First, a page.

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Sunday, Dec 15, 2019

IOA rejects new Draft National Sports Code, says might lead to IOC suspension

The IOA was suspended by the IOC in December 2012 for government interference and was reinstated 14 months later after assurances on autonomy.

other-sports Updated: Nov 11, 2019 23:28 IST
Press Trust of India
Press Trust of India
New Delhi
Indian Olympic Association (IOA) General Secretary Rajeev Mehta during the press conference in New Delhi.
Indian Olympic Association (IOA) General Secretary Rajeev Mehta during the press conference in New Delhi. (The India Today Group via Getty)
         

India will incur the International Olympic Committee’s wrath and might even be suspended if it goes ahead with the administrative changes enshrined in the Draft National Sports Code 2017, the IOA has warned, rejecting the proposed document completely.

The Indian Olympic Association (IOA) also expressed surprise with the government’s move to seek feedback on the draft after Sports Minister Kiren Rijiju, on October 11, announced the formation of a committee to look into contentious provisions such as the age and tenure cap on officials, which are being opposed by National Sports Federations.

Despite the announcement by Rijiju, the ministry, through its Director (Sports), sent a letter to the IOA on October 24 to send feedback on the Draft National Sports Code latest by November 10.

IOA Secretary General Rajeev Mehta, in turn, sent a note rejecting the changes proposed by the 2017 Draft National Sports Code.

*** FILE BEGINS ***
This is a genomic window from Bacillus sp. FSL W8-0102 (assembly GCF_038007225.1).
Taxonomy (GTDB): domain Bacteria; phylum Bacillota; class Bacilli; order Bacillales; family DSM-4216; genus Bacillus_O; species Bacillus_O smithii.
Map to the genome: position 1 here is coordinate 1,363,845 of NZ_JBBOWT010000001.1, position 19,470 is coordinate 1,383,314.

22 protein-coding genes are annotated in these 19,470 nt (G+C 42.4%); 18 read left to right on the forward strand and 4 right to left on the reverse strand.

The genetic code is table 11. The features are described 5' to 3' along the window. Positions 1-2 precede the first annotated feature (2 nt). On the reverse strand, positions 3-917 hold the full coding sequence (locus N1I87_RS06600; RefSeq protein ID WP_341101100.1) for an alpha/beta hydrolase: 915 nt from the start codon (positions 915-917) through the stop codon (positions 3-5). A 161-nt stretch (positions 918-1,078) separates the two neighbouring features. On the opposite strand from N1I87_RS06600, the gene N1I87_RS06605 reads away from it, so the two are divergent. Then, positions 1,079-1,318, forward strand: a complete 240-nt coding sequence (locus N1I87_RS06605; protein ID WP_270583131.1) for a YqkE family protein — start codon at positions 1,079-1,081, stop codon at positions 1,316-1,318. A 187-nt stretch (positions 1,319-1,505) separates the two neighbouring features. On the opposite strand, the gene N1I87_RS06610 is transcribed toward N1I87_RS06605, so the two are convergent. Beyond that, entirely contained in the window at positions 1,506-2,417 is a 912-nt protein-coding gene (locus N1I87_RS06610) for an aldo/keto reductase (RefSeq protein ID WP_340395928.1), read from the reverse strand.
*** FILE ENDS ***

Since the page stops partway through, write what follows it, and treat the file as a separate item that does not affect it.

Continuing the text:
“We, the IOA and all our members, outrightly reject the new Draft Sports Code as it interferes the autonomy of IOA and its members. The Sports Code was discussed with GOI MYAS and implemented in 2014 in IOA Statutes which enabled IOA to regain its recognition in 2012,” Mehta said in the feedback letter sent to the ministry.

“Any further interference in IOA autonomy will be taken seriously by IOC and OCA and can once again lead to suspension of membership of IOA. We certainly hope that it is not the intention of Sports Ministry to send Indian contingent to Tokyo Olympics under IOC Flag and not the Indian Flag.”

The IOA was suspended by the IOC in December 2012 for government interference and was reinstated 14 months later after assurances on autonomy.

Expressing surprise at the insistence of the ministry to furnish feedback, he wrote: “We are willing to work together by forming a small committee to take it forward as was agreed on 11.10.2019 and we hope that MYAS will stand by what was conveyed to IOA & NSFs in the 11th October, 2019 meeting.”

The National Sports Code 2011 is currently in force but a new National Sports Code was drafted in 2017.

The draft proposed drastic changes in the 2011 Code, including barring of ministers, members of Parliament and Legislative Assemblies and government servants from holding office in NSFs and IOA, tenure restrictions and age cap of 70 years. The draft also widened its scope to all office-bearers and board members of IOA and NSFs.